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Portrait of the Artist as a Young Man
Lessons in parenthood, from my kid
self portrait by @augustinartiste
The good news is: I’m a far better parent today than I once was. The bad news is: Every once and while I slip into old patterns and I am reminded by an exceptional young man, my 14 year old son, just how short I used to fall.
My son, A. (I’m using his first initial) had a high school interview last week, for an selective art program at a school he really wants to go to. He had a cover letter to write; I stayed out of it. We did a practice interview with a friend whose son applied last year; she gave him an idea of some of the questions they might ask and told him to bring his portfolio of drawings and photographs, which was nowhere in the official instructions. The friend who did the practice interview is a professional actress and theatre director. She was so formal, so in character – right from the handshake at the door – that I think she scared him a bit. French children are not as practiced as their American counterparts in the art of self-presentation.
I was more nervous than he was. School hasn’t always been an easy subject for us. A. is super smart, but also struggles with dyslexia and dysgraphia. In the States – always ahead on the vocab front – we call these kids 2e, twice exceptional. In France they call them handicapped. (To give you an idea – to use a computer in a French classroom you need the equivalent of an IEP.) We took him out of the famously rigid French public school system in 2nd grade, and he’s been thriving in an alternative school since. But now it’s time for high school, which means the narrowing of the funnel towards the baccalaureate exam, which means fitting, to a certain degree, back into the mold.
The morning of the interview he still needed to prepare his portfolio. He’d done a pre-selection, but not the final one. I hovered over his shoulder at his desk. “Definitely this one. Make sure you put the self-portrait on top.” I could see I was stressing him out, but I couldn’t stop, so sure my choices were the best. After all, I’m the trained art historian, I’m the critic.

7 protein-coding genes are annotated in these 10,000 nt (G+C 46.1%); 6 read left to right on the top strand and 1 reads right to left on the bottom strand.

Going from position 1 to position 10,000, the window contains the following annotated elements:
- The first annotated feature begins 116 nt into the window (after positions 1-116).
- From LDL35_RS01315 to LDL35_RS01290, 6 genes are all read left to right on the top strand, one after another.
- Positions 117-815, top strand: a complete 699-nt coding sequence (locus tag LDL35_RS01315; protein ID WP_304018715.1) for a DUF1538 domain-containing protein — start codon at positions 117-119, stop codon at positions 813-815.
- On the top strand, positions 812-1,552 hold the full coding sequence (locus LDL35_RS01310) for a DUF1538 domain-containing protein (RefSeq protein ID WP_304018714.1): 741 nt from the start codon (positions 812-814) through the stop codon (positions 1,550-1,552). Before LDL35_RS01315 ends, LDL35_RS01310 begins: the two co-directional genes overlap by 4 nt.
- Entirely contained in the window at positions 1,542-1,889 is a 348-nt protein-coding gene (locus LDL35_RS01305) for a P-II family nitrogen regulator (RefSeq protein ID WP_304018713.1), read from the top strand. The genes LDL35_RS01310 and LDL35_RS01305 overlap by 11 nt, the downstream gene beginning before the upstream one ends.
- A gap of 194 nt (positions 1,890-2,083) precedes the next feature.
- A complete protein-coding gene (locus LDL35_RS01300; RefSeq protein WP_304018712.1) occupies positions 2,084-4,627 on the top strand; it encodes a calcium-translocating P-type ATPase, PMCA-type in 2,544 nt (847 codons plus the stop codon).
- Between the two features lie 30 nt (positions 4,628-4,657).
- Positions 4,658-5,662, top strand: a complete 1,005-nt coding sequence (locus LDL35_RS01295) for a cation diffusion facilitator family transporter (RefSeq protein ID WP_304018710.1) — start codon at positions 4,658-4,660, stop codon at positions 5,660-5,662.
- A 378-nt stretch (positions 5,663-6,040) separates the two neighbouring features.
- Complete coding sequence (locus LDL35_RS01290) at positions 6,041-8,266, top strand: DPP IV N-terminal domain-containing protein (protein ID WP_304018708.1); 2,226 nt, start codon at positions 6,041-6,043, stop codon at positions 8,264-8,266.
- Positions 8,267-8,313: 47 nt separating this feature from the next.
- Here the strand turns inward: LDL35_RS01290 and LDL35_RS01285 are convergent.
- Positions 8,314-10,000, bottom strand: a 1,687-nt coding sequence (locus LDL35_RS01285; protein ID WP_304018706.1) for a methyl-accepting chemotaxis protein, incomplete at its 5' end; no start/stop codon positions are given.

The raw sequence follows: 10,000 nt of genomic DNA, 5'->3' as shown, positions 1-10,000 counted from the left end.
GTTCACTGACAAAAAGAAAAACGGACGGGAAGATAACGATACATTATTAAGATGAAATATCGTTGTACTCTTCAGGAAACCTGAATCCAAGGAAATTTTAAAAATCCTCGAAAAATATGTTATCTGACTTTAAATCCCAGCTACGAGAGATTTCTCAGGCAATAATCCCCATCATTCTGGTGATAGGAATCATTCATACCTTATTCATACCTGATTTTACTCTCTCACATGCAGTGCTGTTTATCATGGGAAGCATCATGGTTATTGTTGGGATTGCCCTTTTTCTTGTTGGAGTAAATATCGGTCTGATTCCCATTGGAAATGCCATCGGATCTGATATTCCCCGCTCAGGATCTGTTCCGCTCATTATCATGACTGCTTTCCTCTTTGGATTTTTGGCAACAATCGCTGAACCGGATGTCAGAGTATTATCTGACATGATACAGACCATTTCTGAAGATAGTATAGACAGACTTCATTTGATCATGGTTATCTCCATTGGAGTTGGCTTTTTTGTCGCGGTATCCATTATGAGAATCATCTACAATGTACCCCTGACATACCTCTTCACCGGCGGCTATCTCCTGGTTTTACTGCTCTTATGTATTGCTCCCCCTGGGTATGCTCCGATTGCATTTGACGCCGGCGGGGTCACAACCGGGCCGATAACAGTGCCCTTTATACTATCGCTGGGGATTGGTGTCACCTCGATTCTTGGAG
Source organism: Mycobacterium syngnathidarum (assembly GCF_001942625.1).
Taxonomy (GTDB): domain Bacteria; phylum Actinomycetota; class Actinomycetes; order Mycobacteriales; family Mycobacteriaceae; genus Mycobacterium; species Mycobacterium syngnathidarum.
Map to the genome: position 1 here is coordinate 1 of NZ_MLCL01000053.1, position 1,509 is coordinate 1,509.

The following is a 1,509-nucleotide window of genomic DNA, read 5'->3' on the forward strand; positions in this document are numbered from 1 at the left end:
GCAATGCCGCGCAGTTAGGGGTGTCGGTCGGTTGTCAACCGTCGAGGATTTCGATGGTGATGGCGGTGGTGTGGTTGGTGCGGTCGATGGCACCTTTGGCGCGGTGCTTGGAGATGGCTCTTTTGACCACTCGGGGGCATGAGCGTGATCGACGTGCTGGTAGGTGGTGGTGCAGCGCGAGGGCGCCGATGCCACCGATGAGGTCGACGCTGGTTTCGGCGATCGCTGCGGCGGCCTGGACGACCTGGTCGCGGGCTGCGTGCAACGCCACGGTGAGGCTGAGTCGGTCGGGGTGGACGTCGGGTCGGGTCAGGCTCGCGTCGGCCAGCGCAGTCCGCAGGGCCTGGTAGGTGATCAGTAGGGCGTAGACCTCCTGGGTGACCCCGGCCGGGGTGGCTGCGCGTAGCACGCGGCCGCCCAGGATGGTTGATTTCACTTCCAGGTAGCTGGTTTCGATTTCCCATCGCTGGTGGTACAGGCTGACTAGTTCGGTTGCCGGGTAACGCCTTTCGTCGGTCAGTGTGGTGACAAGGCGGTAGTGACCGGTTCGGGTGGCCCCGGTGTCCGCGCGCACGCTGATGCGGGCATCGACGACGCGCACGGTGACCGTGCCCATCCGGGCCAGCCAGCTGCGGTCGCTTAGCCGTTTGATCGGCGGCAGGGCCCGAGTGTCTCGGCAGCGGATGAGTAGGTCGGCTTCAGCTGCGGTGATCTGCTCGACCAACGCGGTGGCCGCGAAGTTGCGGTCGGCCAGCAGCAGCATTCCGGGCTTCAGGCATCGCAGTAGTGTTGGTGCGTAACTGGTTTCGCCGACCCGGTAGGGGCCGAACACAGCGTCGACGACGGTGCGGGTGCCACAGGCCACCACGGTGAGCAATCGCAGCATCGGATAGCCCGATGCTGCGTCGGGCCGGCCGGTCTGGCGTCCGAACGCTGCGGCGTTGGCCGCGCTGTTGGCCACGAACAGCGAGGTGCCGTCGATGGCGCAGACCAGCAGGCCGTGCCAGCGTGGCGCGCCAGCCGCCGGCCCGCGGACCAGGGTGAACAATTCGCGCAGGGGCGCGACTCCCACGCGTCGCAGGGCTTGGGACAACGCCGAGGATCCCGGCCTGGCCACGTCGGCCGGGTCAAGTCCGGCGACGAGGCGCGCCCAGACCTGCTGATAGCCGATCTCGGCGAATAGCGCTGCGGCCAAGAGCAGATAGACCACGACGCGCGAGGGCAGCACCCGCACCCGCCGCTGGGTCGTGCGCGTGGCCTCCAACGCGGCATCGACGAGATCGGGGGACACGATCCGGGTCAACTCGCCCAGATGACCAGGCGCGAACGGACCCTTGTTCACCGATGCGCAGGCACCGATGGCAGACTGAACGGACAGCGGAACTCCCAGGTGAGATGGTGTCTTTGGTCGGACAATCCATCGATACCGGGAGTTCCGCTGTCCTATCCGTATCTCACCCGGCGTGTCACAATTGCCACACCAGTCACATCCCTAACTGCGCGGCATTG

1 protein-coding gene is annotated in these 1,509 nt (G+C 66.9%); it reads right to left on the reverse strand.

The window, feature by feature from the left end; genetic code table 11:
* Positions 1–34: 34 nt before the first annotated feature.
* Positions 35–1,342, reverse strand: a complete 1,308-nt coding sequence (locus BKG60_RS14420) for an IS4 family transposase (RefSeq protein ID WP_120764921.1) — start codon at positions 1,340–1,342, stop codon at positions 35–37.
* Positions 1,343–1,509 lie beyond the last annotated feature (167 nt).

“And what about the photos” I said, holding up a black and white portrait he took of his grandmother that I particularly like. “No.” he said. I tried to recruit my husband, in an attempt to outvote him. But my husband is smarter than that.
I was ready to burst. “Why can’t you JUST listen to me!” screamed my subtext. And his subtext screamed right back, “Because you’re not listening to ME!”
I retreated to the kitchen to regroup. “Ca va, maman. It’s ok, Mommy,” he said, on-edge, exasperated, and gave a me distant hug. It was a perfunctory act of reassurance, a stiff encirclement, like the robotic arms in a factory picking up a glass bottle of Coca-Cola.
“That wasn’t a real hug.” I said, shocked.
“It was a diplomatic hug.” he answered flatly.
“Those are the worst kind.” I replied, trying to laugh it off. But as he walked away, I felt the old tightness in my chest, sent backwards to a time when my relationship with my son wasn’t as strong as it is now.
It has taken me time to get the hang of motherhood. I’m an old soul, and the child-like wonder at the world that A. shares with his father is still a mystery to me. I am also an anxious person. A clinically anxious person. And I have often let my anxiety color interactions with my son, the way a red sock can ruin a white load of laundry. Everyone worries about their kids, but I’ve often let my fears and expectations work against the sensitive, fiercely independent child who was actually sitting in front of me, as if I could control my way to a solution.
Here's an example. When A. was about 6, I tried to teach him how to swim. In my opinion, the French start too late, and two weeks of summer camp in the States only got him to a wobbly doggie paddle. “Just give me five minutes.” I pleaded back at the local pool back in France. But he twisted like a slippery fish; no amount of coaxing or threatening could make my case.
“Fine!” I gave up, steam coming out of my ears. “Stay in the kiddie pool while I do my laps.” He sat on hot concrete while I swam back and forth, furious, muttering to myself all the way. When I got out, I was more than ready to put the outing to an end. “Look maman,” he said, “I was watching you.” Then he jumped into the water and produced a prefect breast stroke. I could have killed him.
My son has always done things in his own time, for his own reasons. He remains his own person in the face of others’ will and expectations. He really doesn’t care what other people think. Which is a wonderful quality if he can hang on to it.
Of course, the high school interview went great. He was a little nervous, but as soon as the interviewer opened his portfolio, they started talking shop, and he took it from there. Like the swimming, I was terrified he would drown, and he proved me wrong. Again.
Since that day at the pool, A. and I have a shorthand: When I’m trying to force him to do something my way instead of his, he makes a breast stroke motion through the air and we laugh about it. I’m still the art historian, the critic, the parent. But he’s the artist in his own life. And if I’m smart, I’ll never forget it.
self portrait by @augustinartiste